Gene: POMC

Jinkies, we found a clue! Scooby-Doo’s appetite might be genetic.

From downing Scooby Snacks to stealing Shaggy’s double-triple-decker sandwiches, Scooby-Doo is always hungry. Fred, Daphne, Velma, and Shaggy regularly use positive reinforcement with Scooby Snacks to convince Scooby to be brave when he’s scared. As Shaggy puts it plainly, describing Scooby’s high food motivation: “I can’t even get a bite in edgewise.”

The POMC gene influences eating behavior. Scooby-Doo might have an ND or DD result, which predicts higher food motivation compared to an NN result. An ND or DD result increases a dog’s likelihood to eat excessively, have higher body fat percentage, and be more prone to obesity. 

Despite his high food motivation, Scooby-Doo looks to be an average weight—maybe from all that running.

The POMC variant associated with high food motivation is found primarily in Labrador Retrievers. Read more about the genetics of POMC and learn how you can contribute to research.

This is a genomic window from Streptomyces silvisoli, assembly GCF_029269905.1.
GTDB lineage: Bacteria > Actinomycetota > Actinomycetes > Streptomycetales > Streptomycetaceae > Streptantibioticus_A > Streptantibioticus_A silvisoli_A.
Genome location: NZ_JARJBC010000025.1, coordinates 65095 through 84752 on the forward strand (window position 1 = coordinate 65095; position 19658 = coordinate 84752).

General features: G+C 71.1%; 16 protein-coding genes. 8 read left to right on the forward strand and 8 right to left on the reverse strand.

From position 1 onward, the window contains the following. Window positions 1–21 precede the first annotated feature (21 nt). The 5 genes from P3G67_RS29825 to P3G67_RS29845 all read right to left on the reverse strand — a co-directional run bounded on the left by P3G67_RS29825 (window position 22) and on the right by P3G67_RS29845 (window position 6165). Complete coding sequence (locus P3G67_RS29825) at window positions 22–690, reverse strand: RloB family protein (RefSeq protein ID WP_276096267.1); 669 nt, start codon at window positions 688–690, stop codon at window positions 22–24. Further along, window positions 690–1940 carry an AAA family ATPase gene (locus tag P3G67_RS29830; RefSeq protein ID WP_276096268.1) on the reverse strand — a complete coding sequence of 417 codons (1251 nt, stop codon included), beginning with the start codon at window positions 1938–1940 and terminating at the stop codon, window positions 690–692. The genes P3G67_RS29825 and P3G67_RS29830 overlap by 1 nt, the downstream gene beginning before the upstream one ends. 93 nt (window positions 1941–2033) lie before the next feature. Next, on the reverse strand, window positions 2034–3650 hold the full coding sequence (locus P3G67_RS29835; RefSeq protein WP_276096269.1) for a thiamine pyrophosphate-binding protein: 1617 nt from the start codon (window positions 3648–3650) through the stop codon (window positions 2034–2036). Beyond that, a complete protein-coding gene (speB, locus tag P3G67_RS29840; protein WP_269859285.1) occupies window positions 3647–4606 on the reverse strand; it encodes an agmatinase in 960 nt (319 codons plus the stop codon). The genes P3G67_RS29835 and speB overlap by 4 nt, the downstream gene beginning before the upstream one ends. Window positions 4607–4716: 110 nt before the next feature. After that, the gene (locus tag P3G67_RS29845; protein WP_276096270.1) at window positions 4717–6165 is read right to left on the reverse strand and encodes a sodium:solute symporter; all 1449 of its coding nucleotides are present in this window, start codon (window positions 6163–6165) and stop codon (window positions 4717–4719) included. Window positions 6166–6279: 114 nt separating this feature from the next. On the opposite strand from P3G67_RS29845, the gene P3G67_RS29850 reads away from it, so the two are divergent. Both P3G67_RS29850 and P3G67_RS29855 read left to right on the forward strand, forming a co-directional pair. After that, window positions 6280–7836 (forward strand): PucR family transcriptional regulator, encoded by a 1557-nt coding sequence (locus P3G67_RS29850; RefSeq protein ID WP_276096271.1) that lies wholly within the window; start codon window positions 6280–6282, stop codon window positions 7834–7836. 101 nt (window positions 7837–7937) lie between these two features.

Scooby-Doo’s dark coat color

Gene: Melanocortin Receptor 1 (MC1R)

This gene helps determine whether a dog can produce dark (black or brown) hairs or lighter yellow or red hairs. Because his coat is brown with black spots, Scooby-Doo would likely have an EE or Ee result for this gene. (Any result except for ee means that a dog can produce dark hairs. If Scooby-Doo had an ee result, that means he would have lighter yellow or red hairs over his entire body.)